Until last fall, Mazda's problem with the CX-7 has been all about pricing. In a nutshell, the CX-7 crossover was too expensive to be a mainstream hit in its class.
Well, the pricing issue is now history. Mazda no longer positions the CX-7 as something of a premium compact crossover. Instead of having the starter version priced in the low $30,000s - as was the case in 2007 when the CX-7 was first sold - the base 2010 CX-7 lists for $27,995 (plus $1,695 in freight).
The story gets better, too. For March, Mazda has slapped on up to $3,500 in sales sweeteners. Mazda retailers, then, are in the mood to move CX-7s.
Really, anyone looking for a crossover wagon should put the CX-7 on the test drive list. The CX-7 is the most aggressive, the boldest-looking crossover on the market - at least among the more affordable ones. This wagon has an emotional design and the handing, braking and steering responses live up to the look.
The CX-7 also has earned "Good" safety rating in front and side impact crash testing by the U.S. Insurance Institute for Highway Safety. So it's good-looking, safe and, even with the less-powerful four-banger (161 horsepower), the CX-7 is entertaining enough to drive.
Yes, there are small crossovers with better safety ratings. The Honda Element, Jeep Patriot (with side airbags), Subaru Forester and Volkswagen Tiguan are full-blown IIHS Top Safety picks, so they have a slight edge over the CX-7 there. The four Top Picks have "Good" roof crush scores, while the CX-7 has yet to be tested for this.
On the quality side of things, the CR-V is the 2009 top pick among small SUVs in the Initial Quality Study from J.D. Power and Associates (tied with the Chrysler PT Cruiser, by the way) and is No. 2 in Power's long-term 2009 Vehicle Dependability Study (just behind the similar Honda Element). Meanwhile, Consumer Reports rates the Forester its top small SUV and recommends a bunch of others ahead of the CX-7.
Nonetheless, no vehicle in its class holds its value better than the CX-7, according to Automotive Lease Guide; Mazda vehicles overall retain about 40 per cent of their value after four years. That's third-best in Canada and well above the industry average of 34 per cent.
Granted, if you plan to hold on to your new ride for 10 years, residual values do not matter much. But if you lease, residuals certainly can make a difference in your lease payment - or at least in how the leasing company structures it - as well as in the buyout figure.
All in all, it's fair to say Mazda believes it's done enough to position the CX-7 as a serious contender in what honestly has become the family station wagon segment of the new-car market. But this is a tough game.
Key rivals include the Subaru Forester, Volkswagen Tiguan, Nissan Rogue, Chevrolet Equinox, Jeep Liberty, Mitsubishi Outlander, Element and even the slightly larger Hyundai Santa Fe.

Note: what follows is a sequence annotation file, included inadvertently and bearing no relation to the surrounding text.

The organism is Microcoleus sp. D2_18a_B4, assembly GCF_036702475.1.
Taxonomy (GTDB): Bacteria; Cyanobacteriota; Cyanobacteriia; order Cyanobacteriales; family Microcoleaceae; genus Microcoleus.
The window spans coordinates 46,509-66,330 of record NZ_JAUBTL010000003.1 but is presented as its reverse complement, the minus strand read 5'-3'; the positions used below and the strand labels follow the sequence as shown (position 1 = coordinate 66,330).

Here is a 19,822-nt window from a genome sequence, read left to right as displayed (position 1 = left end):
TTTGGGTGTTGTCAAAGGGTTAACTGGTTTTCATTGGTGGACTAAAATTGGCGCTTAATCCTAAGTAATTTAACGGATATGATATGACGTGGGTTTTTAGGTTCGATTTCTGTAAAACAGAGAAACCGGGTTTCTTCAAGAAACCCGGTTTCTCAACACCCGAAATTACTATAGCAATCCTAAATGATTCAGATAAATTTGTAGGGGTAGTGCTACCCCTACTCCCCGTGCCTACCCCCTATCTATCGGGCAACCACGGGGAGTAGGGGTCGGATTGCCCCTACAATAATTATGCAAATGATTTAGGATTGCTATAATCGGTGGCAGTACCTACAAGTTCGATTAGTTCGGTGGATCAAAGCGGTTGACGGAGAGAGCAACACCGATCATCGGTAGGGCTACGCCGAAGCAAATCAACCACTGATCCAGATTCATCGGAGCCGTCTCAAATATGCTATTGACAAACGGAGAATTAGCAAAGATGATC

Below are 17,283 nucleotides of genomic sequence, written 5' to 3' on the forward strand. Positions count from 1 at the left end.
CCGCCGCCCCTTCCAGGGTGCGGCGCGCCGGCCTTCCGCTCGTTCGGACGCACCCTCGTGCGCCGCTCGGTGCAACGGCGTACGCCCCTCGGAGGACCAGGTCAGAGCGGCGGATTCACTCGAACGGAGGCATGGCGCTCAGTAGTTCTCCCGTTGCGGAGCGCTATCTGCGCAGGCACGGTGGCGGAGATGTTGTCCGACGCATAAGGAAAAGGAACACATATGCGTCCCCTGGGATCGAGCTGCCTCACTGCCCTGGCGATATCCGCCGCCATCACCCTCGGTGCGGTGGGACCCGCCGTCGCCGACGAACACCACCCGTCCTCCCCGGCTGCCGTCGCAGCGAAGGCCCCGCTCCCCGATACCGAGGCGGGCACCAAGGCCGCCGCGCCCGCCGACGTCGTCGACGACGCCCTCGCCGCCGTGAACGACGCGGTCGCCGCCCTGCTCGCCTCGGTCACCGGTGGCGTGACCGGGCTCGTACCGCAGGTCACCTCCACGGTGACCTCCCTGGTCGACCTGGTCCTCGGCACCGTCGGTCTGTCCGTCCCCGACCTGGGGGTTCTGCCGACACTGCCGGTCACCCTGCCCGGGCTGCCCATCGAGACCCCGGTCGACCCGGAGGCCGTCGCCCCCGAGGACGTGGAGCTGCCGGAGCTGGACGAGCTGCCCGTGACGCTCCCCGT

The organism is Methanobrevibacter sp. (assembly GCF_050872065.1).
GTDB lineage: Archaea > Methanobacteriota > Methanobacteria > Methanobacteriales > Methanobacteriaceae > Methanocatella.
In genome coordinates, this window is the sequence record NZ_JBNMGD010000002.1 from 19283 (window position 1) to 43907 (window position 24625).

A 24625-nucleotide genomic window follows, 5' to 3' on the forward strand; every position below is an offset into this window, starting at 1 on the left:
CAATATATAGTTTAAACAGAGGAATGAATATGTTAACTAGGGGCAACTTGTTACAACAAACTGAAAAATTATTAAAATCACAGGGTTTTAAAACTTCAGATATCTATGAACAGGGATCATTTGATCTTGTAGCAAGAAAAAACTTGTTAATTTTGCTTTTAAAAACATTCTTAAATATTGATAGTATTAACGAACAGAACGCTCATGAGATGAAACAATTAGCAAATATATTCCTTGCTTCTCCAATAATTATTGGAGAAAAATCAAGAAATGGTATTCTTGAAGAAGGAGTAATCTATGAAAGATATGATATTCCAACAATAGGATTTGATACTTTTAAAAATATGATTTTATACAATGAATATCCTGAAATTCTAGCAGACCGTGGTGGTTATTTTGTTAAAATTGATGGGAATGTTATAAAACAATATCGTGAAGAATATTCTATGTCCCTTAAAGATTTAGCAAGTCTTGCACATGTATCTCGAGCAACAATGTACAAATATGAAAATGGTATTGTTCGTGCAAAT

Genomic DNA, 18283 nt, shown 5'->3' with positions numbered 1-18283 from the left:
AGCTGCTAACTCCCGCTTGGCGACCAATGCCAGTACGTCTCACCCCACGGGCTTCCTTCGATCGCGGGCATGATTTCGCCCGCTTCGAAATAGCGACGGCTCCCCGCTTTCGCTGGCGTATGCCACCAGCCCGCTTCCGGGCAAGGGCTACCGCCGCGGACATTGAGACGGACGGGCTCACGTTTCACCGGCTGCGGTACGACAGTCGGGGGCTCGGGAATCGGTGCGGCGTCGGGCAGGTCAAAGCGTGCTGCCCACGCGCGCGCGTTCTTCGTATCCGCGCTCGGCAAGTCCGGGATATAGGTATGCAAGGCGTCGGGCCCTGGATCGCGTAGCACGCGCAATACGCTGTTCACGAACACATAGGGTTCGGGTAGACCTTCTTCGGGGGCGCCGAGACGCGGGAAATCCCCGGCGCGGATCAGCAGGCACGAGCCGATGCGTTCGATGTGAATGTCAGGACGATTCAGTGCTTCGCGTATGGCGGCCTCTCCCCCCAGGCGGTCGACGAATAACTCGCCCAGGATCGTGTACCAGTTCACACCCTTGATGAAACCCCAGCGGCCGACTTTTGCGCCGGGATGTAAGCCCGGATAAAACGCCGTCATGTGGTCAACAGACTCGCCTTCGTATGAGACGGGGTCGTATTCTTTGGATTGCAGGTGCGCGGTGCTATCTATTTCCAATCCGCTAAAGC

If you stretch down-market a bit, there are also the likes of the Jeep Patriot/Compass siblings, the Hyundai Tucson and the Kia Sportage. More truck-like are rides such as not only the Tribute, but also the Ford Escape on which the Tribute is based, and Suzuki's Grand Vitara.
So buyers have no shortage of choices here. Good ones, too.
I would count the 2010 CX-7 among the better ones and not merely because the pricing sparkles, though that is no small matter. Mazda gets a serious look because in what the industry calls a mid-cycle facelift, last fall Mazda tweaked the styling and repacked features throughout the lineup. In particular, the base model is quite nicely equipped.
The 2.5-litre normally aspirated engine may be down by 83 horsepower (161 versus 244 for the 2.3-litre turbocharged four in more expensive CX-7s), yet the real-world performance is not such a downgrade as the numbers suggest.
Meanwhile, fuel economy is a notable plus. The 2.5-litre version with front-wheel drive is rated at 10.4 L/100 km for city driving and 7.2 for highway, compared to 12.7 city/9.1 highway for the all-wheel-drive CX-7 with the turbo motor.
Moreover, the base CX-7 is well loaded with the full range of power features, a respectable stereo, a tire-pressure monitoring system, a trip computer and even a tilt/telescoping steering wheel. If you take the $2,995 Luxury package, you get power-adjustable leather seats, a power sunroof, front seat heaters, climate control air conditioning and Bluetooth connectivity.
All this is what it takes to compete where the buyers are and where they have plenty of options. Mazda knows it and so do all the others chasing the picky buyers who want a lot of wagon for a good price.
If you want a vehicle like this, test the Mazda and at least several others, then drive a hard bargain. It's too competitive out there in this segment to settle for something you're not quite sure of, at a price you think is unfair.
2010 MAZDA CX-7 GX
Type: Compact crossover wagon
Engine: 2.5-litre, four-cylinder
Horsepower/torque: 161 hp/161 lb-ft
Transmission: Five-speed automatic
Drive: Front-wheel drive
Fuel economy (litres/100 km): 10.4 city/7.2 highway; regular gas
Alternatives: Honda CR-V, Jeep Patriot (with side airbags), Subaru Forester, Volkswagen Tiguan, Nissan Rogue, Chevrolet Equinox, GMC Terrain, Mitsubishi Outlander, Hyundai Tucson, even the slightly larger Hyundai Santa Fe, Ford Escape, Toyota RAV4, Mazda Tribute, Suzuki Grand Vitara